February 10, 2012
February 8, 2012
By now you obviously know of my passion for gardening. What you probably don’t know is in my former life I was a competitive skier. That’s right. 6 days a week on the hill 5 months a year. Dryland training in spring summer and fall, strength training cardio; if it was grueling we did it.
I was sponsored which meant I got all new equipment every year. My school, Carrabassett Valley Academy, did a good job of recycling our old stuff – giving it to the Special Olympics, selling it to raise money for school and community projects and just plain giving some away. But I am sure plenty got tossed in the bin.
On Grist, Joshua Zaffos writes about Greg Schneider who works for Snowsports Industries America. These days Greg is hard at work to dealing with this situation in interesting ways. The article is here.
February 7, 2012
Okay, it hasn’t been quite a thousand days but pretty close. My apologies to my reader(s)? I’ve had some health issues, but things are getting better and I’m back to gardening again. A few things have changed though.
First I’m living in Austin where you can garden just about all year long, which is fantastic. Second I’m living in an apartment in the city with only a deck to garden on which isn’t so fantastic. But, I’ve got sun and I’ve got containers and I’ve already put together a container of Mediterranean herbs and two of leafy greens. It’s so great to get salad greens from your garden in February. (Sorry to all of you living in colder climates.)
I’ve been working my way through the garden centers here in my new home city and so far I’ve visited two I really feel are noteworthy. The first is Barton Springs Nursery on Bee Cave Road. (I just love that name – Bee Cave Road.) On their website read what is written on the About Us page under Our Commitment. Then read the rest of what’s written on the page. I don’t think I could sum things up any better than that.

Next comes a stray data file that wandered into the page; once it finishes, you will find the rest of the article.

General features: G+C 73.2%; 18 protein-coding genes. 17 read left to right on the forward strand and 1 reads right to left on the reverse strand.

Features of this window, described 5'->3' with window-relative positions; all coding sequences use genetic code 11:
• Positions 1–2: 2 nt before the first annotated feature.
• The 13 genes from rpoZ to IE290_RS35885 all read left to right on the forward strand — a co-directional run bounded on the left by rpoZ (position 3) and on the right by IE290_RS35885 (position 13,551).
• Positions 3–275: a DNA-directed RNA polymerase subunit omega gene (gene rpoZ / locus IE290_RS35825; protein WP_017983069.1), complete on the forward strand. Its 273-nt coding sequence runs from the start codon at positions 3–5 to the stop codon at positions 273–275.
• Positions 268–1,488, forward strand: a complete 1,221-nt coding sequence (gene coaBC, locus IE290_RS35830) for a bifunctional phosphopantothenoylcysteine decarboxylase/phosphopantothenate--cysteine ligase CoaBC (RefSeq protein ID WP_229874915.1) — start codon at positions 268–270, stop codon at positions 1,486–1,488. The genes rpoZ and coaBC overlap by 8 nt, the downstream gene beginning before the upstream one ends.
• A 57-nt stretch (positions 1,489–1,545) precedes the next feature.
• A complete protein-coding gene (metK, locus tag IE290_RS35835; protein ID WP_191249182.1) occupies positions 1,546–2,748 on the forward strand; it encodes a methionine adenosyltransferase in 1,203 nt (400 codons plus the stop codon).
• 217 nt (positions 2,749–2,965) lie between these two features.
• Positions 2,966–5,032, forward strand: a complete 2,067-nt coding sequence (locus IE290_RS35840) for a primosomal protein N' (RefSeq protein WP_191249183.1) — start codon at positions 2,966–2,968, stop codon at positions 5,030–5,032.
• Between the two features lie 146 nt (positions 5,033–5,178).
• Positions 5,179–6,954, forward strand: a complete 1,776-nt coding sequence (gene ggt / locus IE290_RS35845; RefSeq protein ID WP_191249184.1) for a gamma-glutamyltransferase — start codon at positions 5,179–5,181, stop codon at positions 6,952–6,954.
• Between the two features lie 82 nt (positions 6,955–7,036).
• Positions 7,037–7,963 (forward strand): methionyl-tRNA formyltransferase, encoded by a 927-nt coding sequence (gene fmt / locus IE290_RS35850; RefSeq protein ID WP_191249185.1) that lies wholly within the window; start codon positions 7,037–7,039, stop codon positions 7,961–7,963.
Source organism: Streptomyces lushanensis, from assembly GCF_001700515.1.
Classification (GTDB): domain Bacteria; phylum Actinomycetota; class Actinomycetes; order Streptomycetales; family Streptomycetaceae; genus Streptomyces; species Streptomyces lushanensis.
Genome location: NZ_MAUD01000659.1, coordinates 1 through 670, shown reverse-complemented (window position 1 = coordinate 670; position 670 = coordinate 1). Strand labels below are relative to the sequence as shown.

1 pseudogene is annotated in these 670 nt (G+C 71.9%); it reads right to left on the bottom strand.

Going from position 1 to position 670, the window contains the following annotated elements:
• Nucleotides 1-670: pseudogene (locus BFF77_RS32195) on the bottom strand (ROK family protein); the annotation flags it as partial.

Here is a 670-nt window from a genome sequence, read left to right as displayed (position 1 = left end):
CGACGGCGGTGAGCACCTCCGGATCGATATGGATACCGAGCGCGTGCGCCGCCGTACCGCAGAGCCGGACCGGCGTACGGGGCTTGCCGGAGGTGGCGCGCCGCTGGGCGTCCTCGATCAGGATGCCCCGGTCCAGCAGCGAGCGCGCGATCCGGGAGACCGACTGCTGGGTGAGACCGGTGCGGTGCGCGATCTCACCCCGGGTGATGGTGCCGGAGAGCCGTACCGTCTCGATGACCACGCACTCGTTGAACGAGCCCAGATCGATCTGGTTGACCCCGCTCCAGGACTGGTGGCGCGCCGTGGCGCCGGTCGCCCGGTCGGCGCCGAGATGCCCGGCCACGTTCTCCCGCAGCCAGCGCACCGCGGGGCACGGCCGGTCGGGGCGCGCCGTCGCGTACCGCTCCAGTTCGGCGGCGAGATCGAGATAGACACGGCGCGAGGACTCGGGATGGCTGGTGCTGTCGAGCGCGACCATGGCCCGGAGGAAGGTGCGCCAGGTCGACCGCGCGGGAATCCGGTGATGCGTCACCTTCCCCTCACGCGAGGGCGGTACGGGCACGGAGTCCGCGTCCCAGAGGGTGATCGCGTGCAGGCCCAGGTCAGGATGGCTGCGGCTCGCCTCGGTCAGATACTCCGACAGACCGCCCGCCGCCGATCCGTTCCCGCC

The second nursery is The Natural Gardener owned by John Dromgoole who you may have heard of as he also owns the Lady Bug Brand of natural organic gardening products and makes frequent radio and TV appearances.
The Natural Gardener has a wonderful selection of plants as well as demonstration gardens that I very much enjoyed strolling through. I highly recommend a trip.
For years I have been trying to get my clients to not use peat moss. It is harvested in an unsustainable manner, lowers the Ph of your soil, absorbs no water when dry and doesn’t have any real nutrient value.
Recently Ken Druse; garden expert, author and public speaker, posted on Garden Rant about the ills of peat moss.
May 24, 2009
I have toyed with the idea of starting a blog for some time. Mostly because, no matter how many times I tell myself I am going to keep a Salvia bloomed early this year,’ but by the time I get in the door I’ve completely forgotten.journal, I never do. And I know I should. So many times I’ll look at the garden when I get home and think ‘I really should write down that the
So, here we go…
I thought I’d start off my blog with an amusing story. When I was a kid my Dad always had a garden, a pretty big one by suburban standards. Weekends were when he did most of his work in the garden and often he would wake me up early in the morning to help him weed oror look for slugs. And it was always hot and humid and I was always sneezing and getting dirty and I swore that when I grew up I would never have a garden.
About five years ago I moved from Manhattan to Brooklyn and into an apartment that had a yard. The yard was a wreak. Three foot high weeds, chunks of concrete, broken bottles, a rusty screen door. The task of making this yard usable seemed daunting but I had specifically looked for an apartment with outdoor space so I certainly wasn’t going to waste it.
So, I started cleaning it out. Once it was clear I thought, well, if I have all this outdoor space I really should plant something. I got a few perennials at the Green Market at Borough Hall and planted them in the yard. A friend gave me an azalea, another a basil plant. The plants did okay but not great.
I called my dad and asked him what I should do. He said turn over the soil and add some compost. I started turning over the soil and went to the garden center and bought a few bags of compost and somewhere in there between chopping down weeds taller than I am and picking out a rusty screen door and digging inmanure I became a gardener.